For example, on HBO’s Watchmen, the production team came to us in the first place to create an extremely reflective, but also stretchy fabric that could be used as a mirror-like mask, that does not exist in the real world. So we created the Looking Glass mask by incorporating a lot of different materials and techniques into the onset shoot as well as our VFX pipeline. The effect was so believable that come Halloween, people were searching for stores to buy this mask only to discover that it was created by VFX artists. That’s the ultimate compliment.
The truth is that VFX artists are on a relentless quest for perfection. It is our job to duplicate reality, which means the job is never quite finished. We have to abandon it, or it will never stop. That’s what great artists do—they use projects as their personal R&D to constantly push boundaries, which is why the VFX of 20 years ago and the VFX of today are incomparable.
So, as good as it was, if we could have kept working on the Looking Glass mask, I’m sure we would have found ways to integrate it better. We would have pulled off better shadows, perfected every fibre of the mask, and spent more time on cloth simulations. Duplicating reality is a difficult, difficult task, so it is almost a blessing to have a deadline and a budget, because otherwise, as creatives, we will always find ways to keep pushing on that pursuit of perfection.
JOE FINDLAY: How critical are you about your own work when seeing it on screen? Can you appreciate the show for what it is and let that remain in the past?
RYAN FREER: I’m critical of my own work when I’m working on it, but when the show airs, I enjoy the show, and I’m proud of it. If we worked hard on a shot, I still see everything in it that we did, but I can watch it, share it with people, know that we did a good job and enjoy the other aspects of the show as well.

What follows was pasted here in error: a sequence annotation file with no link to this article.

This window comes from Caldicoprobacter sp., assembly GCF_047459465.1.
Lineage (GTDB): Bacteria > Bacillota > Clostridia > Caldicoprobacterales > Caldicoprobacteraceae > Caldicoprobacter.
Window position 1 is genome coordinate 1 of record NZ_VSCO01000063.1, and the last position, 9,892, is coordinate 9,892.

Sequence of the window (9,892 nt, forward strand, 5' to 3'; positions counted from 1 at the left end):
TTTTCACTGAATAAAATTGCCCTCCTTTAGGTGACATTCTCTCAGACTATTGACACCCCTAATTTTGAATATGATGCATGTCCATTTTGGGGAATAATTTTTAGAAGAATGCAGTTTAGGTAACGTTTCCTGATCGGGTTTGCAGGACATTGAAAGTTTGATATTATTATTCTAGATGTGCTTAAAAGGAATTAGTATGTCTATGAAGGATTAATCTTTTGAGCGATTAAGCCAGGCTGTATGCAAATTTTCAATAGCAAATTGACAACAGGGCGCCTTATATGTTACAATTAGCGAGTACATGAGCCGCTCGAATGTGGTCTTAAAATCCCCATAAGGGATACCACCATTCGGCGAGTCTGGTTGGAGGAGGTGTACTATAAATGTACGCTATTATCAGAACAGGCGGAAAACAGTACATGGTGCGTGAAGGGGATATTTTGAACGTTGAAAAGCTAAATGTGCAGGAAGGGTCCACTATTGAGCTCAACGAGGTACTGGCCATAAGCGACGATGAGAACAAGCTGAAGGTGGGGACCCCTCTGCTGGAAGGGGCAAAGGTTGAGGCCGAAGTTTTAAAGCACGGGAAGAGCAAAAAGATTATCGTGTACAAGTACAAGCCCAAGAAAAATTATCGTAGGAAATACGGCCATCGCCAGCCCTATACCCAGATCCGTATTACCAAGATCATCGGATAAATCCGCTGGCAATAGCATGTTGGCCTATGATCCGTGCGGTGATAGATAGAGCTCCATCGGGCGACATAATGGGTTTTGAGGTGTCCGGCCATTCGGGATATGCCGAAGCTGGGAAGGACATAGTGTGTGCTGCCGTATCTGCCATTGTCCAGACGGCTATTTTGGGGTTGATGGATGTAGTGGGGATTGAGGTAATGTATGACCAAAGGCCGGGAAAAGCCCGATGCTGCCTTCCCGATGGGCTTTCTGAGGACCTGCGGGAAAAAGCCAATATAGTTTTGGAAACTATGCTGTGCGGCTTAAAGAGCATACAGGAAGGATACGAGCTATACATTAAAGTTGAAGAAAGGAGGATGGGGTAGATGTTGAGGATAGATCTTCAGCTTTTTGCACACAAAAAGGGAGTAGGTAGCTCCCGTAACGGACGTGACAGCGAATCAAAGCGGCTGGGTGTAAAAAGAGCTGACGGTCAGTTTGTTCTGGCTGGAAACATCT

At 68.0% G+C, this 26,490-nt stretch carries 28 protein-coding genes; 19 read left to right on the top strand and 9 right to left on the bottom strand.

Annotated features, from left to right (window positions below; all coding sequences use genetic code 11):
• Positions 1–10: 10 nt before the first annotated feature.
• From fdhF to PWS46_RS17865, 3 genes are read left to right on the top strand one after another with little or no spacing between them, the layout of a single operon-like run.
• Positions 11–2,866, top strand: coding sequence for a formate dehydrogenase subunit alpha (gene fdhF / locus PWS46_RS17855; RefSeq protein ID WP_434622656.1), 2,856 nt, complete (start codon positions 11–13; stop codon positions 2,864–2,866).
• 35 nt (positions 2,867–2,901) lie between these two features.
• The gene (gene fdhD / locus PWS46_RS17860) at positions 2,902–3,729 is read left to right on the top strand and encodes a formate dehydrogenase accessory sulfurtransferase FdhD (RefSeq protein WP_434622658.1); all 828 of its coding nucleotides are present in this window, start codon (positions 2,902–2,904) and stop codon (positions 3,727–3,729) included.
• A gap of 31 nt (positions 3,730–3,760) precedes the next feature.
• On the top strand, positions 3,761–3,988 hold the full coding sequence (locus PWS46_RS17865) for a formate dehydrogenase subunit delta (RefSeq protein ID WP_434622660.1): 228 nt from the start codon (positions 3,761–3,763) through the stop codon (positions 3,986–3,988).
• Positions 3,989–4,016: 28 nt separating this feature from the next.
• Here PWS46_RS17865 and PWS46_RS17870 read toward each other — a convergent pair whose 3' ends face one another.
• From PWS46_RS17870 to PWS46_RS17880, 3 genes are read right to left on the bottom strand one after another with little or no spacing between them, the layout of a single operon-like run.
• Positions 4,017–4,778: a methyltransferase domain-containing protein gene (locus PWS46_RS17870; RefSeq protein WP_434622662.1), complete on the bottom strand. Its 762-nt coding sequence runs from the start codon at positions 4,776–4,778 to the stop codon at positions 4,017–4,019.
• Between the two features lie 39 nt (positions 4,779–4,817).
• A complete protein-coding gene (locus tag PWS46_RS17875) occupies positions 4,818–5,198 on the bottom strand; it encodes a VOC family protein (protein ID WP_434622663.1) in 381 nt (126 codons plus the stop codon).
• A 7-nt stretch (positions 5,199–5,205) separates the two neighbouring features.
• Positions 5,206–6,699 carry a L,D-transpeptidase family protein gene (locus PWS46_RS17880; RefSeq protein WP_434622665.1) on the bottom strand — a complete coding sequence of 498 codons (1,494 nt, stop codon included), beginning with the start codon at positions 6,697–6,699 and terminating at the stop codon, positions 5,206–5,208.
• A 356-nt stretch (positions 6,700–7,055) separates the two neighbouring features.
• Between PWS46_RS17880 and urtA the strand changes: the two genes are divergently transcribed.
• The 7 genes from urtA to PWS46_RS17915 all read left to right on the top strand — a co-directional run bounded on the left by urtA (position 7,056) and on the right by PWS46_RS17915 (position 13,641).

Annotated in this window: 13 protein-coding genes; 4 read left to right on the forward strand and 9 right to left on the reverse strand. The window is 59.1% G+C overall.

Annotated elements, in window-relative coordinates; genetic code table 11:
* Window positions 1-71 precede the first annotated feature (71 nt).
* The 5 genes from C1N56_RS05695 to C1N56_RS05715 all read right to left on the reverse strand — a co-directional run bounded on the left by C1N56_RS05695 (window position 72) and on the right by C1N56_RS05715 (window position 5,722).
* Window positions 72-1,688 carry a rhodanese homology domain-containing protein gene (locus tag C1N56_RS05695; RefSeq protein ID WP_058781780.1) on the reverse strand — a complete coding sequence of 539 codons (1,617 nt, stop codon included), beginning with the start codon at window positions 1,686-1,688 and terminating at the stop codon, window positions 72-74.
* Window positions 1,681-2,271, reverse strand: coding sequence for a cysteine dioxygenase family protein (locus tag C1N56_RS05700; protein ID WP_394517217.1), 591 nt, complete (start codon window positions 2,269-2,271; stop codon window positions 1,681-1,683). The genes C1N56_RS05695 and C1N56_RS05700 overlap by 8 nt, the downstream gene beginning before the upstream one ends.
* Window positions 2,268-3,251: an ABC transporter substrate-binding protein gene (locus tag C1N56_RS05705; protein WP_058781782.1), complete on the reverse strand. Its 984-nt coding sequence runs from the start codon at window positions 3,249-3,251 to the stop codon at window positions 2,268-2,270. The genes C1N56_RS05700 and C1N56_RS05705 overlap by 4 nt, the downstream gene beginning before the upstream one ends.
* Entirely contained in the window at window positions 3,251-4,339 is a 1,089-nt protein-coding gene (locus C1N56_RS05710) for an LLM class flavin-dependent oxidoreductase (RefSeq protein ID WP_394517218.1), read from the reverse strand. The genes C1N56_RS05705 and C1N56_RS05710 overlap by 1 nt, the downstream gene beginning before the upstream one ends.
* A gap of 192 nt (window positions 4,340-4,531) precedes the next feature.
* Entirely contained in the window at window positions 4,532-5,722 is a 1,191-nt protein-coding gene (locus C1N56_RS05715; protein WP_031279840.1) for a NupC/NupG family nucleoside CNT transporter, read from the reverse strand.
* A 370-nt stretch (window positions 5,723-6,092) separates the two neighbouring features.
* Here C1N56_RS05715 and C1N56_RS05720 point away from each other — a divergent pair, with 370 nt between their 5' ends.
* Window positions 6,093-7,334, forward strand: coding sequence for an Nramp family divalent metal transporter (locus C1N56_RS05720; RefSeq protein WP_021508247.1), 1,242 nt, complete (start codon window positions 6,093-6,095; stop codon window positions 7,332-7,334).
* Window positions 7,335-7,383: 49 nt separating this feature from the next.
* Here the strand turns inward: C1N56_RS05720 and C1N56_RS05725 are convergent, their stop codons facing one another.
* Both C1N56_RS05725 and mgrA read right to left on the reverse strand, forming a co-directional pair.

For example, I watched every episode of WandaVision as soon as it came out—as a VFX Supervisor, an artist, and a Marvel fan. It was different from seeing the shots as we worked on them, because visual effects aren’t the whole experience. We don’t hear the sound effects when we’re doing the VFX, so when you see and hear it all come together with the context, the sound FX and the score, it all brings it together. That’s when I really enjoy it.
JOE FINDLAY: How much pressure does the team feel to deliver for fans when recreating an already established Big Screen character like those in WandaVision?
RYAN FREER: A good amount of pressure, for sure! It’s not just about delivering the expected high quality for the fans, for Marvel, or for our studio, but also delivering work that we’re proud of as individuals. Everyone feels that pressure…but that’s how diamonds are created. That’s the only way you get to this level—feeling the pressure, coming out on the other end of it and being proud of what you worked on.
You can see more of their work in current projects like Turner & Hooch, Dr. Death, Superman & Lois and so many more shows that you have already seen. Visit their site to see reels of their work and get a little behind-the-scenes insight into how they create their content.